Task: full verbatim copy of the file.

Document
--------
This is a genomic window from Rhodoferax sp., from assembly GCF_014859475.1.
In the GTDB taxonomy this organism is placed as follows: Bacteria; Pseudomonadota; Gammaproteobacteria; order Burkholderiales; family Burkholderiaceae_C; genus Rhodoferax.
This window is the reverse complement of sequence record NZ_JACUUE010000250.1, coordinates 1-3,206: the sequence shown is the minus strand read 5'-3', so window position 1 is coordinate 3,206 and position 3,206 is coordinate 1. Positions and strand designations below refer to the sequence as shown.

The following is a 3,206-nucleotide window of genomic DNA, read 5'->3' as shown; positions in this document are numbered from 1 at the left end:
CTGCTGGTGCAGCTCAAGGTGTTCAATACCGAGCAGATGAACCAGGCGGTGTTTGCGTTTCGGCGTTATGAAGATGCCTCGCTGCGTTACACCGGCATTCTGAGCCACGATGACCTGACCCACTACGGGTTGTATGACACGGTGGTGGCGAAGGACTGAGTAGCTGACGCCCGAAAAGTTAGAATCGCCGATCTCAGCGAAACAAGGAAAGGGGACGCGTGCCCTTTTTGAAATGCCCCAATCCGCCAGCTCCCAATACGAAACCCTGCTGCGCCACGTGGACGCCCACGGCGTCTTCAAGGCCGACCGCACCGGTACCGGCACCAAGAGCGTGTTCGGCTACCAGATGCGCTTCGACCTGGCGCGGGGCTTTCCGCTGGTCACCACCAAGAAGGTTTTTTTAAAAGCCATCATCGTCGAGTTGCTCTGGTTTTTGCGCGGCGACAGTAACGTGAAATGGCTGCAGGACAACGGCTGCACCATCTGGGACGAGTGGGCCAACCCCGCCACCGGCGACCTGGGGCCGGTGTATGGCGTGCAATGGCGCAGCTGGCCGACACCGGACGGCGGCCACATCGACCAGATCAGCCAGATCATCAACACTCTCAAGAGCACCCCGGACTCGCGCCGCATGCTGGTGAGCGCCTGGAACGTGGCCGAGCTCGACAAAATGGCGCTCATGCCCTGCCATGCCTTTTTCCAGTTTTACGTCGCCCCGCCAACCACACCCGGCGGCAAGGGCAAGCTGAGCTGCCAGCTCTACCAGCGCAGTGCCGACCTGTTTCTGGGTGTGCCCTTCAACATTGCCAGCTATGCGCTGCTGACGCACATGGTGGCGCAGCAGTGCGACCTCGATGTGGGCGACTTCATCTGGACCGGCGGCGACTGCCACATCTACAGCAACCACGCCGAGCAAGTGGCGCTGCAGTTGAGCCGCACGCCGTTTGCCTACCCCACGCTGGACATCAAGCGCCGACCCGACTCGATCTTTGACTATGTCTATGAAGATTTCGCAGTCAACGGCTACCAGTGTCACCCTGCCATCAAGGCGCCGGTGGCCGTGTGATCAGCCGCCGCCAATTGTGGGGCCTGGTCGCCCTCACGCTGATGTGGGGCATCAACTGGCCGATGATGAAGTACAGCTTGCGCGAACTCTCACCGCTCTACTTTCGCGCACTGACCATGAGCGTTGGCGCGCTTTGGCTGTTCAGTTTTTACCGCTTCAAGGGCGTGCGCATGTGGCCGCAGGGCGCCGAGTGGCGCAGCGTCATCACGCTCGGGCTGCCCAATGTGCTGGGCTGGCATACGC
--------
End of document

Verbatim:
This is a genomic window from Rhodoferax sp., from assembly GCF_014859475.1.
In the GTDB taxonomy this organism is placed as follows: Bacteria; Pseudomonadota; Gammaproteobacteria; order Burkholderiales; family Burkholderiaceae_C; genus Rhodoferax.
This window is the reverse complement of sequence record NZ_JACUUE010000250.1, coordinates 1-3,206: the sequence shown is the minus strand read 5'-3', so window position 1 is coordinate 3,206 and position 3,206 is coordinate 1. Positions and strand designations below refer to the sequence as shown.

The following is a 3,206-nucleotide window of genomic DNA, read 5'->3' as shown; positions in this document are numbered from 1 at the left end:
CTGCTGGTGCAGCTCAAGGTGTTCAATACCGAGCAGATGAACCAGGCGGTGTTTGCGTTTCGGCGTTATGAAGATGCCTCGCTGCGTTACACCGGCATTCTGAGCCACGATGACCTGACCCACTACGGGTTGTATGACACGGTGGTGGCGAAGGACTGAGTAGCTGACGCCCGAAAAGTTAGAATCGCCGATCTCAGCGAAACAAGGAAAGGGGACGCGTGCCCTTTTTGAAATGCCCCAATCCGCCAGCTCCCAATACGAAACCCTGCTGCGCCACGTGGACGCCCACGGCGTCTTCAAGGCCGACCGCACCGGTACCGGCACCAAGAGCGTGTTCGGCTACCAGATGCGCTTCGACCTGGCGCGGGGCTTTCCGCTGGTCACCACCAAGAAGGTTTTTTTAAAAGCCATCATCGTCGAGTTGCTCTGGTTTTTGCGCGGCGACAGTAACGTGAAATGGCTGCAGGACAACGGCTGCACCATCTGGGACGAGTGGGCCAACCCCGCCACCGGCGACCTGGGGCCGGTGTATGGCGTGCAATGGCGCAGCTGGCCGACACCGGACGGCGGCCACATCGACCAGATCAGCCAGATCATCAACACTCTCAAGAGCACCCCGGACTCGCGCCGCATGCTGGTGAGCGCCTGGAACGTGGCCGAGCTCGACAAAATGGCGCTCATGCCCTGCCATGCCTTTTTCCAGTTTTACGTCGCCCCGCCAACCACACCCGGCGGCAAGGGCAAGCTGAGCTGCCAGCTCTACCAGCGCAGTGCCGACCTGTTTCTGGGTGTGCCCTTCAACATTGCCAGCTATGCGCTGCTGACGCACATGGTGGCGCAGCAGTGCGACCTCGATGTGGGCGACTTCATCTGGACCGGCGGCGACTGCCACATCTACAGCAACCACGCCGAGCAAGTGGCGCTGCAGTTGAGCCGCACGCCGTTTGCCTACCCCACGCTGGACATCAAGCGCCGACCCGACTCGATCTTTGACTATGTCTATGAAGATTTCGCAGTCAACGGCTACCAGTGTCACCCTGCCATCAAGGCGCCGGTGGCCGTGTGATCAGCCGCCGCCAATTGTGGGGCCTGGTCGCCCTCACGCTGATGTGGGGCATCAACTGGCCGATGATGAAGTACAGCTTGCGCGAACTCTCACCGCTCTACTTTCGCGCACTGACCATGAGCGTTGGCGCGCTTTGGCTGTTCAGTTTTTACCGCTTCAAGGGCGTGCGCATGTGGCCGCAGGGCGCCGAGTGGCGCAGCGTCATCACGCTCGGGCTGCCCAATGTGCTGGGCTGGCATACGC